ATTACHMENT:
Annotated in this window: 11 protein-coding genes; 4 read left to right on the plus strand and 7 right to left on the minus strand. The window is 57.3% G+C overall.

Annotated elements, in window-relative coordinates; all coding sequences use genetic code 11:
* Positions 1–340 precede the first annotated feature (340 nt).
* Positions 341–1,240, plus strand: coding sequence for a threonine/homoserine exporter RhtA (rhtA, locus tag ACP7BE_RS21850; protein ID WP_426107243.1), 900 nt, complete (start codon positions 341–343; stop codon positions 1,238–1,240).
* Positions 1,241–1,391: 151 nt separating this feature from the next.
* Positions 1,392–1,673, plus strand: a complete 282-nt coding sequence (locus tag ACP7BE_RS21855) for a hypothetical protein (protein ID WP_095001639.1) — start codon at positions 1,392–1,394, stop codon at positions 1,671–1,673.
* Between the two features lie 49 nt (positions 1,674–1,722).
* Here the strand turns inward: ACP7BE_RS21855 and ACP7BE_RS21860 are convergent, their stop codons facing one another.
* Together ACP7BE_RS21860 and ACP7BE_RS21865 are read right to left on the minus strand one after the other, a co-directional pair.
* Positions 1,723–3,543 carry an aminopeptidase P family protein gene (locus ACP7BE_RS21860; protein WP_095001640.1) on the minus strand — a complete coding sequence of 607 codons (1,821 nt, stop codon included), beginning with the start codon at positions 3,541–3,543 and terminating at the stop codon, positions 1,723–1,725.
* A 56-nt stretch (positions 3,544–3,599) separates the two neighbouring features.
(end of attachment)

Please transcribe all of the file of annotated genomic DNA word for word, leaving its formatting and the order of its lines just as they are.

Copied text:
Annotated in this window: 11 protein-coding genes; 4 read left to right on the plus strand and 7 right to left on the minus strand. The window is 57.3% G+C overall.

Annotated elements, in window-relative coordinates; all coding sequences use genetic code 11:
* Positions 1–340 precede the first annotated feature (340 nt).
* Positions 341–1,240, plus strand: coding sequence for a threonine/homoserine exporter RhtA (rhtA, locus tag ACP7BE_RS21850; protein ID WP_426107243.1), 900 nt, complete (start codon positions 341–343; stop codon positions 1,238–1,240).
* Positions 1,241–1,391: 151 nt separating this feature from the next.
* Positions 1,392–1,673, plus strand: a complete 282-nt coding sequence (locus tag ACP7BE_RS21855) for a hypothetical protein (protein ID WP_095001639.1) — start codon at positions 1,392–1,394, stop codon at positions 1,671–1,673.
* Between the two features lie 49 nt (positions 1,674–1,722).
* Here the strand turns inward: ACP7BE_RS21855 and ACP7BE_RS21860 are convergent, their stop codons facing one another.
* Together ACP7BE_RS21860 and ACP7BE_RS21865 are read right to left on the minus strand one after the other, a co-directional pair.
* Positions 1,723–3,543 carry an aminopeptidase P family protein gene (locus ACP7BE_RS21860; protein WP_095001640.1) on the minus strand — a complete coding sequence of 607 codons (1,821 nt, stop codon included), beginning with the start codon at positions 3,541–3,543 and terminating at the stop codon, positions 1,723–1,725.
* A 56-nt stretch (positions 3,544–3,599) separates the two neighbouring features.